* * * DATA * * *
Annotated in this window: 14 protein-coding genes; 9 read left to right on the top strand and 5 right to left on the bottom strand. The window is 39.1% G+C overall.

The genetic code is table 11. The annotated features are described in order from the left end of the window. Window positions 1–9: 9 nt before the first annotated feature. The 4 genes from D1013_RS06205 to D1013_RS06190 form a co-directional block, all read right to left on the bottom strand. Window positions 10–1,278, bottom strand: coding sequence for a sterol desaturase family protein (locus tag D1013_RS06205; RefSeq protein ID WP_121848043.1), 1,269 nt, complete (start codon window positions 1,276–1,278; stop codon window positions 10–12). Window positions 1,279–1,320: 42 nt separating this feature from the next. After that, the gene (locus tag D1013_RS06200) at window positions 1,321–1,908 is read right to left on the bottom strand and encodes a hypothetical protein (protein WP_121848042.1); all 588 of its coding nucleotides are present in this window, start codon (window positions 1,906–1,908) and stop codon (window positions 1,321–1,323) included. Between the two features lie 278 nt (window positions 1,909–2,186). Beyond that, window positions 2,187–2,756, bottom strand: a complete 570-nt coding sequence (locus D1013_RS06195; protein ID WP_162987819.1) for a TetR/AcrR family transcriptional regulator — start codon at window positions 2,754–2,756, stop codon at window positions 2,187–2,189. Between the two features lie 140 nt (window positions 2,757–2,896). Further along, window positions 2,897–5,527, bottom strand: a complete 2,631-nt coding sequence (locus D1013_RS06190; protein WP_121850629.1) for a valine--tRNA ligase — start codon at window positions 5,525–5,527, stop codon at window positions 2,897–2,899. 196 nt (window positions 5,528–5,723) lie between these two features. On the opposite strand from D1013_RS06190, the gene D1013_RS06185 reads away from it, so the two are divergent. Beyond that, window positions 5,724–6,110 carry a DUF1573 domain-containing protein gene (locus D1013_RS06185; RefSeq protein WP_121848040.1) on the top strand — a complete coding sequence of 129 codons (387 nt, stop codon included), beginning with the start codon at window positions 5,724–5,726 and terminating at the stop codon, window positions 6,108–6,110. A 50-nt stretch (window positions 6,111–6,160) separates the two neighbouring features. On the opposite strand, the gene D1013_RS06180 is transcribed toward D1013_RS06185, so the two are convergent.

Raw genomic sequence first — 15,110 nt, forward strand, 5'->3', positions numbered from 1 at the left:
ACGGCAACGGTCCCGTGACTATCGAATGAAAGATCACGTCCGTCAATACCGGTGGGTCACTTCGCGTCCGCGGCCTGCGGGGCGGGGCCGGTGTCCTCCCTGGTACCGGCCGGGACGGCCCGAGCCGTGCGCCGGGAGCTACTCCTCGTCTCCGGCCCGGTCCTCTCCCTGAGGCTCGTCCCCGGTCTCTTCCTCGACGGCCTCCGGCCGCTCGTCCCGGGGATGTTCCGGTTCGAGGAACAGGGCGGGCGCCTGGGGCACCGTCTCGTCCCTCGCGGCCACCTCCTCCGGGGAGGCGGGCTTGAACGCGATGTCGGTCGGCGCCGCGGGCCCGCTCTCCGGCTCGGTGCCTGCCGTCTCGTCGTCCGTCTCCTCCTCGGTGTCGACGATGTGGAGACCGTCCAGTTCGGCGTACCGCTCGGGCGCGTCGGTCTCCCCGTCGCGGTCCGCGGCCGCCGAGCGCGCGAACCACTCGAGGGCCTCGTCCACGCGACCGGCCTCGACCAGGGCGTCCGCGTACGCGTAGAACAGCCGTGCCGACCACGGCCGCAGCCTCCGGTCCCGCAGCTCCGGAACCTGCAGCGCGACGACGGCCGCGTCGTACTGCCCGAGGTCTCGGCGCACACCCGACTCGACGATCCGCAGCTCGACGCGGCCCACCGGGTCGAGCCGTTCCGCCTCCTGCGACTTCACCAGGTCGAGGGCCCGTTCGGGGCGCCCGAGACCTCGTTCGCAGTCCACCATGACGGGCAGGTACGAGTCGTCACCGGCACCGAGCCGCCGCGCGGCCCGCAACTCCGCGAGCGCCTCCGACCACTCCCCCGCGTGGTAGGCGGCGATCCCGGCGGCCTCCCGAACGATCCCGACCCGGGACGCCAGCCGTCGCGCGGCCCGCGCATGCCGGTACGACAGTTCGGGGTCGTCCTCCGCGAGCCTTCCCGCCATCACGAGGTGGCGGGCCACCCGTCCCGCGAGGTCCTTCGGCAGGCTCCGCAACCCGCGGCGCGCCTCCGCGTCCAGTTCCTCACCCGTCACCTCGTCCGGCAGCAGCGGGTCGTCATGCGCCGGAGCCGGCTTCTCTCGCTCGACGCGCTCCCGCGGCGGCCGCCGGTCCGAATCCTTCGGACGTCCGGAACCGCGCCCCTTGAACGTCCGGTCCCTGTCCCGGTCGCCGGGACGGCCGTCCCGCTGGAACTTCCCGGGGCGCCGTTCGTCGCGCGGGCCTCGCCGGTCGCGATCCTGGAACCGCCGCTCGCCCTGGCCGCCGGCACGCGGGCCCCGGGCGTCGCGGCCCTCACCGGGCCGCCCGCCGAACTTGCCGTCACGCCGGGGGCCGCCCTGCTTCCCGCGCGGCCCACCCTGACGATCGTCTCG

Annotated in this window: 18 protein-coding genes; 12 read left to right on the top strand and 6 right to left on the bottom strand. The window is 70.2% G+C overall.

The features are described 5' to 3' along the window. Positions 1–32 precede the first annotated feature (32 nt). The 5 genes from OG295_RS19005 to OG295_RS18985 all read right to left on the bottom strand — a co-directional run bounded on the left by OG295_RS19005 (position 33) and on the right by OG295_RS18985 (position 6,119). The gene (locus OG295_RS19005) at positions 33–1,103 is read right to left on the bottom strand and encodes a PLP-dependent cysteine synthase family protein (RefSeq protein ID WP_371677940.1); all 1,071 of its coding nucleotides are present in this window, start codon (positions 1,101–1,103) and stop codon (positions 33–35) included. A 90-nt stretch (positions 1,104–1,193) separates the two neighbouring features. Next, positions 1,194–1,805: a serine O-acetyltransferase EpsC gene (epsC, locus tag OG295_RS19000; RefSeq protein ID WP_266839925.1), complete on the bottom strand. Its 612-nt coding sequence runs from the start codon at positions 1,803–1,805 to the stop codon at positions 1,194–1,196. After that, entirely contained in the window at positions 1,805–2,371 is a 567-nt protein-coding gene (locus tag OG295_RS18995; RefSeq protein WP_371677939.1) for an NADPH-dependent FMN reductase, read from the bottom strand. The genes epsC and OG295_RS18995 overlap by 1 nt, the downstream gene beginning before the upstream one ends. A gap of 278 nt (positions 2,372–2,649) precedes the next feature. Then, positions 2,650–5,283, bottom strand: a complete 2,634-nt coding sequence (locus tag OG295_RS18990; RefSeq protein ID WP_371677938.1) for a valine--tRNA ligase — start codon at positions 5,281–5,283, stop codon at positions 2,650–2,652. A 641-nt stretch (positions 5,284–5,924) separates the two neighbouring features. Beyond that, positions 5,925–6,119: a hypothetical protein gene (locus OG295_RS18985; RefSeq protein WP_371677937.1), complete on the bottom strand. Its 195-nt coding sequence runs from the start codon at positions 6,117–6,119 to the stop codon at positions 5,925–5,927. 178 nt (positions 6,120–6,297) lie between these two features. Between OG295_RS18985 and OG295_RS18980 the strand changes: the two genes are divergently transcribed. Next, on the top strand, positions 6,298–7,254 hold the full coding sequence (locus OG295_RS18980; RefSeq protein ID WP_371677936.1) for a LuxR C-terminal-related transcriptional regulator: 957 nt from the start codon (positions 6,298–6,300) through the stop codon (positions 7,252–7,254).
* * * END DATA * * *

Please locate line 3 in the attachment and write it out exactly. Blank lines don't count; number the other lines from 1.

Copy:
Raw genomic sequence first — 15,110 nt, forward strand, 5'->3', positions numbered from 1 at the left: